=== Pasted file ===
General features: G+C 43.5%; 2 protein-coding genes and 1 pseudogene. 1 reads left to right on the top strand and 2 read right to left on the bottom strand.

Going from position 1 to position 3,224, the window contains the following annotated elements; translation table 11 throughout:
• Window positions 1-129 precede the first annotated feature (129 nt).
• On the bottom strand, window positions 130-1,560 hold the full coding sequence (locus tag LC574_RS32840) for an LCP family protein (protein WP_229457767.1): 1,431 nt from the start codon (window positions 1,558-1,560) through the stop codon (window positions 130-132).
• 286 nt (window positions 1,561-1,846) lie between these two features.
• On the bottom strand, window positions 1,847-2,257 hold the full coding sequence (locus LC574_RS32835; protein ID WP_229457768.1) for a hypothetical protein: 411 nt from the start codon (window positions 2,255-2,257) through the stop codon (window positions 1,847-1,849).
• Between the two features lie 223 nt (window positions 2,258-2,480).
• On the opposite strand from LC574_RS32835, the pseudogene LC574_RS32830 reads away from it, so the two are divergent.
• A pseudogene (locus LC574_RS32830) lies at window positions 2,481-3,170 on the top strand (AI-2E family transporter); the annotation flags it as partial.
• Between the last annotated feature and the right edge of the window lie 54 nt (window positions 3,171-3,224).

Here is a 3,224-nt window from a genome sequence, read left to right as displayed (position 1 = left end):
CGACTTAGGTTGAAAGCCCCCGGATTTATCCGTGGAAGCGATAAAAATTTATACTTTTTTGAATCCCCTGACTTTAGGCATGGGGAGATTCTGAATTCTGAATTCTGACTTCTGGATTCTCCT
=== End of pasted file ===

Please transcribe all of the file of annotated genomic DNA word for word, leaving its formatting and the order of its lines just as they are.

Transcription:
General features: G+C 43.5%; 2 protein-coding genes and 1 pseudogene. 1 reads left to right on the top strand and 2 read right to left on the bottom strand.

Going from position 1 to position 3,224, the window contains the following annotated elements; translation table 11 throughout:
• Window positions 1-129 precede the first annotated feature (129 nt).
• On the bottom strand, window positions 130-1,560 hold the full coding sequence (locus tag LC574_RS32840) for an LCP family protein (protein WP_229457767.1): 1,431 nt from the start codon (window positions 1,558-1,560) through the stop codon (window positions 130-132).
• 286 nt (window positions 1,561-1,846) lie between these two features.
• On the bottom strand, window positions 1,847-2,257 hold the full coding sequence (locus LC574_RS32835; protein ID WP_229457768.1) for a hypothetical protein: 411 nt from the start codon (window positions 2,255-2,257) through the stop codon (window positions 1,847-1,849).
• Between the two features lie 223 nt (window positions 2,258-2,480).
• On the opposite strand from LC574_RS32835, the pseudogene LC574_RS32830 reads away from it, so the two are divergent.
• A pseudogene (locus LC574_RS32830) lies at window positions 2,481-3,170 on the top strand (AI-2E family transporter); the annotation flags it as partial.
• Between the last annotated feature and the right edge of the window lie 54 nt (window positions 3,171-3,224).

Here is a 3,224-nt window from a genome sequence, read left to right as displayed (position 1 = left end):
CGACTTAGGTTGAAAGCCCCCGGATTTATCCGTGGAAGCGATAAAAATTTATACTTTTTTGAATCCCCTGACTTTAGGCATGGGGAGATTCTGAATTCTGAATTCTGACTTCTGGATTCTCCT